Exactly, said Zedka. They think theyre normal, because they all do the same thing. Well, Im going to pretend that I have drunk from the same well as them.

I already did that, and thats precisely my problem. Ive never been depressed, never felt great joy or sadness, at least none that lasted. He smiled. She returned his smile—she had nothing to lose. He waved; she decided to pretend she was looking at something else, the young man was going too far.

Disconcerted, he continued on his way, forgetting that face at the window for ever. But Veronika was glad to have felt desired by somebody one last time. Veronika decides to die by Paulo Coelho 4 Veronika decides to die by Paulo Coelho Veronika had decided to die on that lovely Ljubjlana afternoon, with Bolivian musicians playing in the square, with a young man passing by her window, and she was happy with what her eyes could see and her ears hear.

She was even happier that she would not have to go on seeing those same things for another thirty, forty or fifty years, because they would lose all their originality and be transformed into the tragedy of a life in which everything repeats itself and where one day is exactly like another.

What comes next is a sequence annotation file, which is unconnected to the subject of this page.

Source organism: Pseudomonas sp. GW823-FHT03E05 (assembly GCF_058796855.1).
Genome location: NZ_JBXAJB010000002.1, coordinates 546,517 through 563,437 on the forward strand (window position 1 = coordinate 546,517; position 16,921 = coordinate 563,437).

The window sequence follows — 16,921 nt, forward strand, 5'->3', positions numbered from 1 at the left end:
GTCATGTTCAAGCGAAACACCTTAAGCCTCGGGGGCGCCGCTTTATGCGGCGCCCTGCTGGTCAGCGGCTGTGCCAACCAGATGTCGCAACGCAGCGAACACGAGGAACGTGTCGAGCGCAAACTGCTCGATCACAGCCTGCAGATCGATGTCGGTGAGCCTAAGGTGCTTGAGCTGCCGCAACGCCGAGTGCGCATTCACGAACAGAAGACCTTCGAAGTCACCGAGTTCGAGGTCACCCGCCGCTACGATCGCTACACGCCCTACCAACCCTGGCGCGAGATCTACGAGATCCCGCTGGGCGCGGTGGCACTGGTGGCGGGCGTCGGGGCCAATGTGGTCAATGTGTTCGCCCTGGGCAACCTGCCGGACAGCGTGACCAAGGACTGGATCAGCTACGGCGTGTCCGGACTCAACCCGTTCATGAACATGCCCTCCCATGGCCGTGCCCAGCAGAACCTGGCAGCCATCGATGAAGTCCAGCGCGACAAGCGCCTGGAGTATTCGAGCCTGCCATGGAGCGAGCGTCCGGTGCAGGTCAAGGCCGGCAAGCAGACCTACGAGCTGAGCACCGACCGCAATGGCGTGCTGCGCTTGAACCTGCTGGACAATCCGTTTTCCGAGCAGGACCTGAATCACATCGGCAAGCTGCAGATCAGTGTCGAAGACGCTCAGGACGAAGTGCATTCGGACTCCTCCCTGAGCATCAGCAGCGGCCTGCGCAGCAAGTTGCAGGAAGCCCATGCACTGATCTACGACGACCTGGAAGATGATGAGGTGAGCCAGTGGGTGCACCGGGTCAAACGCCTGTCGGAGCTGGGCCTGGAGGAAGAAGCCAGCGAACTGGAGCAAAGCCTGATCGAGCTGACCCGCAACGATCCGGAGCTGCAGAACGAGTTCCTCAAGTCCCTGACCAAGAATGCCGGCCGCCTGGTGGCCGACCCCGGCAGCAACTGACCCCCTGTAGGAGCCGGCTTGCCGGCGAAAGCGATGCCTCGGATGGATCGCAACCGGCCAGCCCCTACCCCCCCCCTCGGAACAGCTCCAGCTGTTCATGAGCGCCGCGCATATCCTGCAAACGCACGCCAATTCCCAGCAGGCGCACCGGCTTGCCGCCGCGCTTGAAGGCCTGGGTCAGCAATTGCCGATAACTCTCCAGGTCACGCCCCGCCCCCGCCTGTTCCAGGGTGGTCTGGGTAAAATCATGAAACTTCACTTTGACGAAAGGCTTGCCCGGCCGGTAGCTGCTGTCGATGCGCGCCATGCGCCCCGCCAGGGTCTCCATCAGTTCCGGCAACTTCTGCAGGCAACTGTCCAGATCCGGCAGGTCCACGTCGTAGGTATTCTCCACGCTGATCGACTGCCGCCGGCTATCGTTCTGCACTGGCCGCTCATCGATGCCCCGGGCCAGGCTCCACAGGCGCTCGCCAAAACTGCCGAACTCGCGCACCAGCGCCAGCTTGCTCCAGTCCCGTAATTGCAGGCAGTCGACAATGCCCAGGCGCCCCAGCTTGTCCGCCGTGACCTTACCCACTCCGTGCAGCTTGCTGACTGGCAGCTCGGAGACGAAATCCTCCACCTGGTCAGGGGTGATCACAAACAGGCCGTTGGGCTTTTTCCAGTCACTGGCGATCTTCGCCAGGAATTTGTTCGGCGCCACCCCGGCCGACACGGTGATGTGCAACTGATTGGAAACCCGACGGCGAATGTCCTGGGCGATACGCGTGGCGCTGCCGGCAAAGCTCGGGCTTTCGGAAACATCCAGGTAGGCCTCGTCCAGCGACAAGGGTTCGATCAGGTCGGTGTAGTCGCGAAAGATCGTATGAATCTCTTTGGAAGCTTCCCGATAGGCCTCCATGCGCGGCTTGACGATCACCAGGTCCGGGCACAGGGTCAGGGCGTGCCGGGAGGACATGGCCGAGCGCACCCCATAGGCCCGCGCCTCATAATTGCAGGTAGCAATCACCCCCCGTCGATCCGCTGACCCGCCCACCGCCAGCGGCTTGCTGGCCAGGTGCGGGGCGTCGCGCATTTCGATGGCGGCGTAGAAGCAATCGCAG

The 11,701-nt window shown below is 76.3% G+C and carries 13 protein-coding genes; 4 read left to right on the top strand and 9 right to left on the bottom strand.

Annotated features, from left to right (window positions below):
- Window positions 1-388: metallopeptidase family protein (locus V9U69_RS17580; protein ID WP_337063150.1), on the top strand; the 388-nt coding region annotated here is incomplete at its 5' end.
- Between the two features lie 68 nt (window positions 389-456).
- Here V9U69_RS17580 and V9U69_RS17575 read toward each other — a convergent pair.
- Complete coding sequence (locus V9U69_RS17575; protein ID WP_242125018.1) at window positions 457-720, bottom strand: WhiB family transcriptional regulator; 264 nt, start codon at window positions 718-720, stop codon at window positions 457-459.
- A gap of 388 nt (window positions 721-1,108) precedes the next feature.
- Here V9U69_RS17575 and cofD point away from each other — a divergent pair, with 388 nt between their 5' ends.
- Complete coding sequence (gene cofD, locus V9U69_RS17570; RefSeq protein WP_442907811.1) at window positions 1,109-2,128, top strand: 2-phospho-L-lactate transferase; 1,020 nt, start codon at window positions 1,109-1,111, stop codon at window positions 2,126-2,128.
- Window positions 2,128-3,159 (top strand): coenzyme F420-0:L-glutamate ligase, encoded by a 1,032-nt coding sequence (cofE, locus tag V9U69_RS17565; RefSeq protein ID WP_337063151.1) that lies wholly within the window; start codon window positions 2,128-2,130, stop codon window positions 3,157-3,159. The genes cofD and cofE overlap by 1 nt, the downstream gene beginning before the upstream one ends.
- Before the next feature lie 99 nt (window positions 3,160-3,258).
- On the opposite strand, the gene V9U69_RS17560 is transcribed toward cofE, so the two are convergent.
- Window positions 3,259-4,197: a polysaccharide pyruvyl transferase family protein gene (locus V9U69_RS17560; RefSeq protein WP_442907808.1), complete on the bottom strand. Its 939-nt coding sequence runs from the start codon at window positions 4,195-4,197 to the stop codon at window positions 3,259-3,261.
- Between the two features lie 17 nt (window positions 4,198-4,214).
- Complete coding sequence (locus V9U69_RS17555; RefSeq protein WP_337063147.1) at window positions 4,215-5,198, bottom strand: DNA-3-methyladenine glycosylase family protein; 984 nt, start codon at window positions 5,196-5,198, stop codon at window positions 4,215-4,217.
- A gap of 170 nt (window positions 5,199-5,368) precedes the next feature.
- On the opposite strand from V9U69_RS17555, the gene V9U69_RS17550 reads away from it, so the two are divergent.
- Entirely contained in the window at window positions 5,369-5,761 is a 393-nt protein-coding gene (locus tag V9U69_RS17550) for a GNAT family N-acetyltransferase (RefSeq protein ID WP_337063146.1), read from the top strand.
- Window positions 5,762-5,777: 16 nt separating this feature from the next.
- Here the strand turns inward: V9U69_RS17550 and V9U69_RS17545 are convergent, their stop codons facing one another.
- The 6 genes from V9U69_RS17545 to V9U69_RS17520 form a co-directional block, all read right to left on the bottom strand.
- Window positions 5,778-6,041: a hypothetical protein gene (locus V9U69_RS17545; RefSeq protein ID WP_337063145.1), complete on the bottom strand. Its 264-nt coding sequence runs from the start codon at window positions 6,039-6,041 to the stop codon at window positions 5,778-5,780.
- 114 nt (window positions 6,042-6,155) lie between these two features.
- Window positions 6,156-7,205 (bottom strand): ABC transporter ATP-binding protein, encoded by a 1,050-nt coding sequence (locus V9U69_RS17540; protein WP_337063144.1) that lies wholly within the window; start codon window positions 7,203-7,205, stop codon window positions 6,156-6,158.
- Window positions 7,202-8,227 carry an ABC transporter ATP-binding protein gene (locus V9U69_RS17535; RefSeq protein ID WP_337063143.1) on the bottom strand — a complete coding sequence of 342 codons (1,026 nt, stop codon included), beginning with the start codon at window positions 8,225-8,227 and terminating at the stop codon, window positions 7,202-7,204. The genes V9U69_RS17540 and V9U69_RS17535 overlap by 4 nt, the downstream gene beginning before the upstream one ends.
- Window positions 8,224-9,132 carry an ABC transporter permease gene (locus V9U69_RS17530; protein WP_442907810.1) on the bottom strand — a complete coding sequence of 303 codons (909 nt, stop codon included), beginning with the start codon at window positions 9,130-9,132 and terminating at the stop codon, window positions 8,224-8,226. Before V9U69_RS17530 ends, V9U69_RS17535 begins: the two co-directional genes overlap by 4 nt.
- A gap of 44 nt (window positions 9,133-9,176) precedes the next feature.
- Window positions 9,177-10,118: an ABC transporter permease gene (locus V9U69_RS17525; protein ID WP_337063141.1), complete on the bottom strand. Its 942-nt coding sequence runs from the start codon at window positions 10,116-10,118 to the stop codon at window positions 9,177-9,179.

Her stomach was beginning to churn now and she was feeling very ill indeed. The noise in her ears was becoming more and more strident and, for the first time since she had taken the pills, Veronika felt fear, a terrible fear of the unknown. It did not last long. Soon afterwards, she lost consciousness.

Heaven would never use a fluorescent tube to light a room, and the pain—which started a fraction of a second later—was typical of the Earth. Ah, that Earth pain—unique, unmistakable. She tried to move and the pain increased. A series of bright dots appeared, but, even so,Veronika knew that those dots were not the stars of Paradise, but the consequences of the intense pain she was feeling.

It wasn't hell, because she felt really cold and she was aware of plastic tubes coming out of her nose and mouth. One of the tubes—the one stuck down her throat—made her feel as if she were choking. She made as if to remove it, but her arms were strapped down. She had tried to kill herself and someone had arrived in time to save her. It could have been one of the nuns, a friend who had decided to drop by unannounced, someone delivering something she had forgotten she had ordered.